As a result, we reversed "the Department's determination that it lacked authority to investigate or revoke the certifications of the animal control officers and remanded the case to the Department to review and consider the allegations as well as make findings of fact to create a record appropriate for appellate review." Id., slip op. at 18. We did not retain jurisdiction.
To say that the Department took no immediate steps to comply with our June 24, 2008 mandate would be an understatement. When LHS's periodic prodding bore no fruit, LHS moved in this court in January 2010 for an order in aid of litigant's rights. For procedural reasons, we denied that motion; however, we did not foreclose LHS's right to file a notice of appeal seeking review of the Department's alleged refusal to comply with our mandate, citing Hosp. Ctr. at Orange v. Guhl, 331 N.J. Super. 322, 329 (App. Div. 2000). When LHS took no further action, Jyotshna O'Hare, Mia Scanga and Sebastian Bernheim (appellants) filed a notice of appeal on April 26, 2010.
On May 7, 2010, approximately two weeks after the notice of appeal was filed, the Department issued letters to Frank and Machado, determining that they had acted beyond their authority. Frank and Mechado were directed to complete a scheduled day of training by a date certain to remain in good standing.
Notwithstanding the Department's ultimate disposition of LHS's claims against Frank and Mechado, appellants contend by way of this appeal that the Department willfully failed to comply with our mandate, and that the May 7, 2010 determinations were the product of an inadequate investigation. We share appellants' consternation over the Department's failure to comply with our mandate in a timely manner. The Department has argued in mitigation that our prior mandate did not specify the time within which the Department was required to act; that contention is certainly true, but it hardly justifies the Department's pretermission of our mandate for nearly two years. Just as governmental agencies have a right to assume we will not readily intervene into matters within their jurisdiction, see, e.g., Clowes v. Terminix International, Inc., 109 N.J. 575, 587 (1988), and that we will defer to an agency's findings when falling within its expertise, see, e.g., In re Certificate of Need Granted to the Harborage, 300 N.J. Super. 363, 379 (App. Div. 1997), so too we have a right to assume that these governmental bodies will comply with our judgments. Our system of government presupposes "a cooperative accommodation among the three branches of government" that is threatened when one branch chooses to ignore the legitimate actions of the other. Communications Workers of Am. v. Florio, 130 N.J. 439, 449 (1992). We are thus entitled to assume and expect that our judgments will be respected and honored by the other branches of government.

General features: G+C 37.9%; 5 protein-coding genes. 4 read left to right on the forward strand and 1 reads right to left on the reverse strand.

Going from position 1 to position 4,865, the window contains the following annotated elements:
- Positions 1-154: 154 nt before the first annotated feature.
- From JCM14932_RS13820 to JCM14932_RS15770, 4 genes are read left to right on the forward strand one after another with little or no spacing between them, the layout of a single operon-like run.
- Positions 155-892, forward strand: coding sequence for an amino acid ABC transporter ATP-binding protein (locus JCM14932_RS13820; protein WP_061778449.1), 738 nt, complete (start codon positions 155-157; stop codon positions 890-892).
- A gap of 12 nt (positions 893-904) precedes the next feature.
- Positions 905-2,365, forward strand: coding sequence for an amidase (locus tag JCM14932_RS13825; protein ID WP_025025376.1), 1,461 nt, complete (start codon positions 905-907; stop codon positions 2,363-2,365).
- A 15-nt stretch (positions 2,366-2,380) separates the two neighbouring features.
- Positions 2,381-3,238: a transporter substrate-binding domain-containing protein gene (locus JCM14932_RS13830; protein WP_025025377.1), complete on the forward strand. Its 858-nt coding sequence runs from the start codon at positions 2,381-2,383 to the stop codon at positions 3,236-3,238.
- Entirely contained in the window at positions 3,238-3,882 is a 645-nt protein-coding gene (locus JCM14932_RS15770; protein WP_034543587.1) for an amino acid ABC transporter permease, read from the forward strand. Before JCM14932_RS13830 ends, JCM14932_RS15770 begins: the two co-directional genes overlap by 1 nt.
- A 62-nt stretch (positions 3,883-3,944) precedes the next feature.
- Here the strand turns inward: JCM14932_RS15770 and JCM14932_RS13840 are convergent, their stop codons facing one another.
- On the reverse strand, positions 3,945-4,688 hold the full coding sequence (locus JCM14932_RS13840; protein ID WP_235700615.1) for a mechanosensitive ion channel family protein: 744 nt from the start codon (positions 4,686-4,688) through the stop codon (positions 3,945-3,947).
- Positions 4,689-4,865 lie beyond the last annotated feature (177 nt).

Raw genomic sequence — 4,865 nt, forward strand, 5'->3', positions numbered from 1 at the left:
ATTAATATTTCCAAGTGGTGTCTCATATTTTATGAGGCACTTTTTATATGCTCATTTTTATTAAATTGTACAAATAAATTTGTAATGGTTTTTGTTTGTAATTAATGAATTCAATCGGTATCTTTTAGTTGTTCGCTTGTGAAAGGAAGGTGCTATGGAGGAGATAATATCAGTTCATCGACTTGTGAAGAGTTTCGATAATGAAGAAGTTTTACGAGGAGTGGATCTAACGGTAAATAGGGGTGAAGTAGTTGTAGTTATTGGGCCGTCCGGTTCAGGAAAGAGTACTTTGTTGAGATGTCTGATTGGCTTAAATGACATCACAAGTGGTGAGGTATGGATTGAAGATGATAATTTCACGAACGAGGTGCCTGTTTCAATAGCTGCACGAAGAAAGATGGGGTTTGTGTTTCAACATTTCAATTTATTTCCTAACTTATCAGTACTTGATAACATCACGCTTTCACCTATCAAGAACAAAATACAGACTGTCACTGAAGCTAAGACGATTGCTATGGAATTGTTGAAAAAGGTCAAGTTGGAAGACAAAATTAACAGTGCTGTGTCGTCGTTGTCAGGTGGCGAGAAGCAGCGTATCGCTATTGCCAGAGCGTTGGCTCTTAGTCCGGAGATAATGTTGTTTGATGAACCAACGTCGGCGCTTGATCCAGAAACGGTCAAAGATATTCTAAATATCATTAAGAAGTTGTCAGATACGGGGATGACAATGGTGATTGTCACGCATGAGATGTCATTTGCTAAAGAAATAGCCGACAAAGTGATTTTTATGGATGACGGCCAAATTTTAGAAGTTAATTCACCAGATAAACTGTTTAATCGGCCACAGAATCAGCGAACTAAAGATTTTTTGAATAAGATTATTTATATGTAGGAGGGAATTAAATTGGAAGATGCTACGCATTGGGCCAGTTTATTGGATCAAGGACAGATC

The Department's contention that it lacked sufficient resources to conduct an investigation is unconvincing. The fact that the Department suddenly found the time and resources to investigate and adjudicate the matter within weeks of the filing of the notice of appeal belies the excuses offered to explain the Department's delay for the nearly two preceding years. We have no reason to assume that ...